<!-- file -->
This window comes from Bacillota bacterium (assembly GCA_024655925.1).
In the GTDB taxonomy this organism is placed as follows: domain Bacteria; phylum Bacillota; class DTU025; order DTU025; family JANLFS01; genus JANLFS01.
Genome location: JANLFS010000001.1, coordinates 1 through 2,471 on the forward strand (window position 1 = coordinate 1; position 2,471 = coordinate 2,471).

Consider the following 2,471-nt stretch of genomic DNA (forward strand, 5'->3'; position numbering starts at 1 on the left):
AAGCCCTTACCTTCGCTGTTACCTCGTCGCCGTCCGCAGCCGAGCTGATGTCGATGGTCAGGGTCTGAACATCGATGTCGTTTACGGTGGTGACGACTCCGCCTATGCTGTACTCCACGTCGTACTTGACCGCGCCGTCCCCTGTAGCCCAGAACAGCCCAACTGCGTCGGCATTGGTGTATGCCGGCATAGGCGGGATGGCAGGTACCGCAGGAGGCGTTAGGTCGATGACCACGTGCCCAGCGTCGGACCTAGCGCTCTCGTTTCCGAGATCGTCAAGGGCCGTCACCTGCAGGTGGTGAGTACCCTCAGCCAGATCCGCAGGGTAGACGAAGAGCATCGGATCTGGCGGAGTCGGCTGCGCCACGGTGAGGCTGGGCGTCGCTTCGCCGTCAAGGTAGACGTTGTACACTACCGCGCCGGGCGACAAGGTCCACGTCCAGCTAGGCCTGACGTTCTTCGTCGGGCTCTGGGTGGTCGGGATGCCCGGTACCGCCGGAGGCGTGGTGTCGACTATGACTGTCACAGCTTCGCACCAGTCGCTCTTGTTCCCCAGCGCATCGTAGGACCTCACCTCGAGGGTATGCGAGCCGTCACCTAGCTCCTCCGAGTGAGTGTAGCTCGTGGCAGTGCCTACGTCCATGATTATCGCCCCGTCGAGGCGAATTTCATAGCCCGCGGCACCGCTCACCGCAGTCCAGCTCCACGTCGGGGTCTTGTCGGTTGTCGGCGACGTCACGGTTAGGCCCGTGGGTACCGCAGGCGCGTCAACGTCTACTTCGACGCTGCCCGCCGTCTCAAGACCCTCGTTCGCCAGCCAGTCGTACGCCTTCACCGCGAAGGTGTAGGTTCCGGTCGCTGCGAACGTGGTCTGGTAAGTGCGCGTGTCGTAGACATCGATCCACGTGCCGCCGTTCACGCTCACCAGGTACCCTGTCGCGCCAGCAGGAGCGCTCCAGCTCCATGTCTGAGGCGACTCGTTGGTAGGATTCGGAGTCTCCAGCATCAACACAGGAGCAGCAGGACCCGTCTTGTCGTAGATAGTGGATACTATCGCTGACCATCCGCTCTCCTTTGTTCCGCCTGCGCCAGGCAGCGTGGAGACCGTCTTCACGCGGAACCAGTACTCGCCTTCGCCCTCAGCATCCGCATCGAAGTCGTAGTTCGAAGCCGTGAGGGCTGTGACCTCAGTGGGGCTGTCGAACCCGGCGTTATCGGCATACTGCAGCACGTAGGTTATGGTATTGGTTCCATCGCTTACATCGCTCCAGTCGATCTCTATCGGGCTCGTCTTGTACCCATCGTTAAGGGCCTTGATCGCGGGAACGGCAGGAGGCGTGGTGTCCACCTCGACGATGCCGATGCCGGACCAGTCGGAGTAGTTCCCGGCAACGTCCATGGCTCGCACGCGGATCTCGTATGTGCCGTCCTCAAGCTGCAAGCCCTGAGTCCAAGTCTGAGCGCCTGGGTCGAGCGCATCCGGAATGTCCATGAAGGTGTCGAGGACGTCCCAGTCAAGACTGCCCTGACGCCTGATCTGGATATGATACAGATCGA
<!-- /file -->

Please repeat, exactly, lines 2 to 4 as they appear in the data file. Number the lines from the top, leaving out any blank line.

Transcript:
In the GTDB taxonomy this organism is placed as follows: domain Bacteria; phylum Bacillota; class DTU025; order DTU025; family JANLFS01; genus JANLFS01.
Genome location: JANLFS010000001.1, coordinates 1 through 2,471 on the forward strand (window position 1 = coordinate 1; position 2,471 = coordinate 2,471).

Consider the following 2,471-nt stretch of genomic DNA (forward strand, 5'->3'; position numbering starts at 1 on the left):